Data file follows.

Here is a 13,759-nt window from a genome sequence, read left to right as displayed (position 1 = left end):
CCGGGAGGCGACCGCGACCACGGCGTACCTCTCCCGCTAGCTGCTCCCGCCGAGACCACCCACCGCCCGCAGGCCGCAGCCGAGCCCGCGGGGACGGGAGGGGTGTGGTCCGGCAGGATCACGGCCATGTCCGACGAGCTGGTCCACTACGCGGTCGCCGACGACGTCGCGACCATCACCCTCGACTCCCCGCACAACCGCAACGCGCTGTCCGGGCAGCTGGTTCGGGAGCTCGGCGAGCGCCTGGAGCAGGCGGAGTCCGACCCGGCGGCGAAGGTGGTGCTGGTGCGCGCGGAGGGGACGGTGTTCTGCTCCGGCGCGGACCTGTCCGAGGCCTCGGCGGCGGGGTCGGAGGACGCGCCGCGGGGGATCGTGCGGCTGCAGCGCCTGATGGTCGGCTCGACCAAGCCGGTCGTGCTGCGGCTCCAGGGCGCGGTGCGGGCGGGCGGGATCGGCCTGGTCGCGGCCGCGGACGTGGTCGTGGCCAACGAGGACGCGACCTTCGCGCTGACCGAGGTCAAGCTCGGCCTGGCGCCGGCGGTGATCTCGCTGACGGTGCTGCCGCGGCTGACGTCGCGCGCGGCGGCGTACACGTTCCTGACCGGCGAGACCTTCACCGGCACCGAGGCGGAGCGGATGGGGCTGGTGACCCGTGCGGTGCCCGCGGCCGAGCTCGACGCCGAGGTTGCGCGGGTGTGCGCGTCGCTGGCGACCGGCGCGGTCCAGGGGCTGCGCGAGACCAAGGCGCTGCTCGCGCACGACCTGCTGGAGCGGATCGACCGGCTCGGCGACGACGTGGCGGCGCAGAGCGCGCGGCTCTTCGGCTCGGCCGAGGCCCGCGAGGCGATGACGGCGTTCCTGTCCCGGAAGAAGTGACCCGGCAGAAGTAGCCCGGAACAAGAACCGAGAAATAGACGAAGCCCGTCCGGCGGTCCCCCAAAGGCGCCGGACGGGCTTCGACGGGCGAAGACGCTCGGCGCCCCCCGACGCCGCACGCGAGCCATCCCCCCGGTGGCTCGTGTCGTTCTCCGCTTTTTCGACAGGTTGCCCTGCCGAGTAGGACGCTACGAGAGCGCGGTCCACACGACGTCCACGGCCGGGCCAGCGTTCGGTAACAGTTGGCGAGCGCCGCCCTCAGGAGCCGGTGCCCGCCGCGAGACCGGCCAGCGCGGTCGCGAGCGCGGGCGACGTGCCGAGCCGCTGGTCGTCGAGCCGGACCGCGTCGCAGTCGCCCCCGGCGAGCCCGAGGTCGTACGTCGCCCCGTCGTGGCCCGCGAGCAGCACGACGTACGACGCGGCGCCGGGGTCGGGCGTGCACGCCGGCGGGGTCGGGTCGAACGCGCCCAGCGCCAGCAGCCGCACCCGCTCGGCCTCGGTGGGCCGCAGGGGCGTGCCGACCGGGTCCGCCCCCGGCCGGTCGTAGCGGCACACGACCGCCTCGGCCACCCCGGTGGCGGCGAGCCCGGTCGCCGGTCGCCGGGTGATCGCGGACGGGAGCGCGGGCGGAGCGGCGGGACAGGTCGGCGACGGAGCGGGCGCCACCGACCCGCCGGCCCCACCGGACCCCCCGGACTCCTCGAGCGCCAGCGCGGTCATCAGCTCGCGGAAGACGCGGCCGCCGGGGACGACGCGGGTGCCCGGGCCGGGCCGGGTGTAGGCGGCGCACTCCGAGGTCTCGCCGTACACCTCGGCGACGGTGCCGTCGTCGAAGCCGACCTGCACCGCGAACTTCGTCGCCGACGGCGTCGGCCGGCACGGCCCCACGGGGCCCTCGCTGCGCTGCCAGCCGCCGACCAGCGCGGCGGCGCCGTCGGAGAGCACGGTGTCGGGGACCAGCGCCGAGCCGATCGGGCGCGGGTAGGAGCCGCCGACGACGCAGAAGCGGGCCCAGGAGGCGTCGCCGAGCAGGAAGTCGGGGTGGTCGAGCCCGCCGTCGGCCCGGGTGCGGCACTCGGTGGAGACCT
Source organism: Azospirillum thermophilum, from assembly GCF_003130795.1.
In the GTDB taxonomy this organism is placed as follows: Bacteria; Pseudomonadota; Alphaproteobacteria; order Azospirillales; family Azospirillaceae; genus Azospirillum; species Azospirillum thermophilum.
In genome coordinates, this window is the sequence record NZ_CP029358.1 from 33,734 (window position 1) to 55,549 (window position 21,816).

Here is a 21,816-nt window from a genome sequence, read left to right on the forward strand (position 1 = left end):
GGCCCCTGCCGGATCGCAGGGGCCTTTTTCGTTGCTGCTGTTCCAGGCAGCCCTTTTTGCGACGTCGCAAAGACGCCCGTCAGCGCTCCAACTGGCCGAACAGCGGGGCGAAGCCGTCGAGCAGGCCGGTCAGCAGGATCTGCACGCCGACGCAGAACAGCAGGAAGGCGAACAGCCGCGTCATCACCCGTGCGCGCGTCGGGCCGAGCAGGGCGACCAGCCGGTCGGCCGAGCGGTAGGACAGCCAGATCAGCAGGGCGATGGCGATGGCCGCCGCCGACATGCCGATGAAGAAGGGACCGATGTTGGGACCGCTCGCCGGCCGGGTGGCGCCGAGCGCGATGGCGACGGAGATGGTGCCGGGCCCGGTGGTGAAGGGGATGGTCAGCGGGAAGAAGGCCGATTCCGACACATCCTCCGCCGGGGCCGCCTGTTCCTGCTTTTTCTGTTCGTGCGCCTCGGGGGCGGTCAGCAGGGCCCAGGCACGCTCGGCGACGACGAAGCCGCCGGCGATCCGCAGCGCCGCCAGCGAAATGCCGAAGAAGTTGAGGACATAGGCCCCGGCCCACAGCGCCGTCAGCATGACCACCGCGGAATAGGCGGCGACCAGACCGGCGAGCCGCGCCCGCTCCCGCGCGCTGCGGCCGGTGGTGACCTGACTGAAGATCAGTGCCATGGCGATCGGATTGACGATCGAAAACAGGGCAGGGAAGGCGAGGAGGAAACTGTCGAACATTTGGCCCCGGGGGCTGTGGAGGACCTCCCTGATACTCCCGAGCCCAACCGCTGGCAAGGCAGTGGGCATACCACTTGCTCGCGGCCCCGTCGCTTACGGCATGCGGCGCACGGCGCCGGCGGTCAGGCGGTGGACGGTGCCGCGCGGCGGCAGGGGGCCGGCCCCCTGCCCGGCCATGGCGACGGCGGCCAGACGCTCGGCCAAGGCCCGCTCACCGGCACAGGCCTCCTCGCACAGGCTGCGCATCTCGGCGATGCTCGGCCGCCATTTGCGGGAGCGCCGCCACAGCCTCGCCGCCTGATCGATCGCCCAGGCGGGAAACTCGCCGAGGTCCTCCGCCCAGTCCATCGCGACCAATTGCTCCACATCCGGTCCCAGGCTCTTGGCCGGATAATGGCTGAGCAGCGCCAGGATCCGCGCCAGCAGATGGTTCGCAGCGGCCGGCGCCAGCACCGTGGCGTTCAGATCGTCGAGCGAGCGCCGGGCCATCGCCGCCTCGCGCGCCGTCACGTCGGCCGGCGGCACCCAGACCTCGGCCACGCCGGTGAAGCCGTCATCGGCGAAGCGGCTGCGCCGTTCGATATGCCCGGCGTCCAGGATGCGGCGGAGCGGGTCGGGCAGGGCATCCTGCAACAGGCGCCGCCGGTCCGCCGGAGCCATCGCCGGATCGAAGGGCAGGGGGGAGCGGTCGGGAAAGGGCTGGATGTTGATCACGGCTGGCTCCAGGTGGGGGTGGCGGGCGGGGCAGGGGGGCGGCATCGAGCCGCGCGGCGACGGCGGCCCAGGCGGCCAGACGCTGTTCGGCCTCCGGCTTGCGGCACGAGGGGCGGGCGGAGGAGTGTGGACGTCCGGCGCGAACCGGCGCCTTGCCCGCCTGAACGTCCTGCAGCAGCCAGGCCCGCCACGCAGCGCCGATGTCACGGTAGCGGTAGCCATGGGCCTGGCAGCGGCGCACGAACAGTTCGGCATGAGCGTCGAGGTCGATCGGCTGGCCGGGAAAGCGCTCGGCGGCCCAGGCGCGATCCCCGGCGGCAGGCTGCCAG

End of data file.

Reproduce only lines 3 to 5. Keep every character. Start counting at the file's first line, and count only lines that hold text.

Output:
Source organism: Azospirillum thermophilum, from assembly GCF_003130795.1.
In the GTDB taxonomy this organism is placed as follows: Bacteria; Pseudomonadota; Alphaproteobacteria; order Azospirillales; family Azospirillaceae; genus Azospirillum; species Azospirillum thermophilum.
In genome coordinates, this window is the sequence record NZ_CP029358.1 from 33,734 (window position 1) to 55,549 (window position 21,816).